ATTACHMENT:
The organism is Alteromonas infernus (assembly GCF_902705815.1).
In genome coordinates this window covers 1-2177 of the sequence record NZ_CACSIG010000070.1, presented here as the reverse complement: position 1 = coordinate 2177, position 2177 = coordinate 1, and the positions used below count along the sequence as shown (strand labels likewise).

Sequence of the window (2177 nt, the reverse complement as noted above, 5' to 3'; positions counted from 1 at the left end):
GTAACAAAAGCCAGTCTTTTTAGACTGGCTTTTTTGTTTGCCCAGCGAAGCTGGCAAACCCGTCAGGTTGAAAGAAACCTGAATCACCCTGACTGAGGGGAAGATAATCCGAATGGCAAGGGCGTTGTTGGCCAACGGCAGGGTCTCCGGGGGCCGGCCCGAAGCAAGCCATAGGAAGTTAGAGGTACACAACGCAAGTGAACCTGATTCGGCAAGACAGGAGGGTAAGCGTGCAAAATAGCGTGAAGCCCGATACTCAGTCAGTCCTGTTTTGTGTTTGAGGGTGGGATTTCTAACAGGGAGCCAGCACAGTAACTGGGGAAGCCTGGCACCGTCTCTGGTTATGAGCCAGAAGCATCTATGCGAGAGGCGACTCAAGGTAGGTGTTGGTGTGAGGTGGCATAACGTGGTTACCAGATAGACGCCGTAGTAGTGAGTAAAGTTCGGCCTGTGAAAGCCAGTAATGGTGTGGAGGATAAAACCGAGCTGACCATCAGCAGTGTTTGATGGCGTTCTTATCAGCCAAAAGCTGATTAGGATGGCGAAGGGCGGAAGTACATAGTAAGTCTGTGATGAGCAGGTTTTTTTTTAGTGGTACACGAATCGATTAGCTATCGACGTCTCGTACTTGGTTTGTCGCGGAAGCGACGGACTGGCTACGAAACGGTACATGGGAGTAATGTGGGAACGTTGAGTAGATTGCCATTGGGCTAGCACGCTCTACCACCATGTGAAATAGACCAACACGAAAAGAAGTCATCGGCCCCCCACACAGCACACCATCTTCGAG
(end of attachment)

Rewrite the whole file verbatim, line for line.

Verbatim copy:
The organism is Alteromonas infernus (assembly GCF_902705815.1).
In genome coordinates this window covers 1-2177 of the sequence record NZ_CACSIG010000070.1, presented here as the reverse complement: position 1 = coordinate 2177, position 2177 = coordinate 1, and the positions used below count along the sequence as shown (strand labels likewise).

Sequence of the window (2177 nt, the reverse complement as noted above, 5' to 3'; positions counted from 1 at the left end):
GTAACAAAAGCCAGTCTTTTTAGACTGGCTTTTTTGTTTGCCCAGCGAAGCTGGCAAACCCGTCAGGTTGAAAGAAACCTGAATCACCCTGACTGAGGGGAAGATAATCCGAATGGCAAGGGCGTTGTTGGCCAACGGCAGGGTCTCCGGGGGCCGGCCCGAAGCAAGCCATAGGAAGTTAGAGGTACACAACGCAAGTGAACCTGATTCGGCAAGACAGGAGGGTAAGCGTGCAAAATAGCGTGAAGCCCGATACTCAGTCAGTCCTGTTTTGTGTTTGAGGGTGGGATTTCTAACAGGGAGCCAGCACAGTAACTGGGGAAGCCTGGCACCGTCTCTGGTTATGAGCCAGAAGCATCTATGCGAGAGGCGACTCAAGGTAGGTGTTGGTGTGAGGTGGCATAACGTGGTTACCAGATAGACGCCGTAGTAGTGAGTAAAGTTCGGCCTGTGAAAGCCAGTAATGGTGTGGAGGATAAAACCGAGCTGACCATCAGCAGTGTTTGATGGCGTTCTTATCAGCCAAAAGCTGATTAGGATGGCGAAGGGCGGAAGTACATAGTAAGTCTGTGATGAGCAGGTTTTTTTTTAGTGGTACACGAATCGATTAGCTATCGACGTCTCGTACTTGGTTTGTCGCGGAAGCGACGGACTGGCTACGAAACGGTACATGGGAGTAATGTGGGAACGTTGAGTAGATTGCCATTGGGCTAGCACGCTCTACCACCATGTGAAATAGACCAACACGAAAAGAAGTCATCGGCCCCCCACACAGCACACCATCTTCGAG